In his day, Mother had gone with him on every campaign, but her death in camp guaranteed he’d never allow another pregnant member of the family on campaign.
“Will you listen to the general I will send with you? More than that: will you heed his advice?”
“I will.” Though he would like to know who, exactly, the emperor would send to be his shepherd. He glanced at the gathered nobles, but none met his eye or gave indication that they knew who would command.
“Very well, I name you Amir of Amirs; you shall command five thousand, and have the Red Tent to crush this upstart, take his wealth, take his women, take his life. Bring all before me and be rewarded.”
Dara bowed, glowing inside. At last, the Red Tent, symbol of the emperor for the campaign!
“I will personally oversee the gathering of your staff for this campaign, Dara Shikoh. Be ready in a week’s time, when all is in readiness for your journey to Ramdaspur.”
“I shall, Your Majesty!” the words came louder than he’d intended, such was his excitement. Not even the jealous looks his brothers cast in his direction could dim the fires of his enthusiasm.
* * *
Aurangzeb quickly smoothed his expression. It would not do to let Father see how displeased he was with Dara’s good fortune.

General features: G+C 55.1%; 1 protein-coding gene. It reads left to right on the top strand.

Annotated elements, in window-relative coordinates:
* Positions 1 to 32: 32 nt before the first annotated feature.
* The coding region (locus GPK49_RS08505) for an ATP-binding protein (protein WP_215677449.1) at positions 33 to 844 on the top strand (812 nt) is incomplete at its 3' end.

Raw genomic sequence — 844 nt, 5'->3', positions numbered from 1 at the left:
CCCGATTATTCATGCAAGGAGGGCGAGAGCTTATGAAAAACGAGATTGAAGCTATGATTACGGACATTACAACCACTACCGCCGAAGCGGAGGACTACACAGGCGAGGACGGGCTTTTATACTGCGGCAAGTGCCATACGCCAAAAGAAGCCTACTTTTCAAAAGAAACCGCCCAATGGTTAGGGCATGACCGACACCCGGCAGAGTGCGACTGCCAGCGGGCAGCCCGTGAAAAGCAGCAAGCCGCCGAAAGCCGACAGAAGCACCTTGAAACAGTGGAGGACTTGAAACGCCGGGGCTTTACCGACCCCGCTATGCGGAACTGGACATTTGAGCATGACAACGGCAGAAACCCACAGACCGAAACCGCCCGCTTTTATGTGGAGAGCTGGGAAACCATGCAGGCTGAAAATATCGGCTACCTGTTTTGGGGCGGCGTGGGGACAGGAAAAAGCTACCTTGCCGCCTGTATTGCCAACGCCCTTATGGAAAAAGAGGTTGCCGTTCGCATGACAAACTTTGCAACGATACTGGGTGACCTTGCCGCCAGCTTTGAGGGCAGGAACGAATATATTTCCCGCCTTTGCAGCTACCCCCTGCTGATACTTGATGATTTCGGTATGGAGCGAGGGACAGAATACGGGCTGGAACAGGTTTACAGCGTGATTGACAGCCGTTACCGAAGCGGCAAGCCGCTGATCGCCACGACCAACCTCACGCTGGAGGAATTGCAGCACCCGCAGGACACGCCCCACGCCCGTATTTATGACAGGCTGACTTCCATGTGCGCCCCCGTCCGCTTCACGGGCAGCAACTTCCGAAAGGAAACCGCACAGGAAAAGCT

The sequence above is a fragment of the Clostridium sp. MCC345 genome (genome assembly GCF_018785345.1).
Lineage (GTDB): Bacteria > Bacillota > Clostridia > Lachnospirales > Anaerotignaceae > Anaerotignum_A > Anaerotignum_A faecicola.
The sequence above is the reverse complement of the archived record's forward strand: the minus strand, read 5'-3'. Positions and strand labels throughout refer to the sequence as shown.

Shuja did not bother to hide his displeasure, and Aurangzeb saw Shah Jahan’s eyes tighten fractionally as the emperor watched his sons.
Wazir Asaf Khan strode before the emperor and bowed. “I would serve you, Shah Jahan. With your permission I will assist Dara Shikoh as he enacts your will.” Aurangzeb thought that was typical of his grandfather: clinging to whomever held the reins of power.
“I must deny you, Asaf Khan. Mukhlis Khan will be Dara’s subordinate and chief advisor for this, as it is his complaint we seek redress for. Fear not, father of my most beloved, I will be sending you to face down Ahom.”
Aurangzeb did not miss the surprise the emperor’s order caused to flit across Asaf’s face, as their eldest male kinsman bowed and said: “Certainly, Shah Jahan. I serve.”
“You will command my armies there, and coordinate with Mahabat Khan to bring Old King to heel. You will assist Dara ordering his troops as you gather your own.”
“Yes, Shah Jahan. May I invite you and your sons to hunt with me? The sowar will need training, and there have been reports of tigers to the east.”
The emperor waved a jewel-studded hand. “Affairs of state prevent me, but my sons will be happy to accompany you.”
Aurangzeb hid his displeasure. A hunt would hardly prove a sufficient sop to this new injury.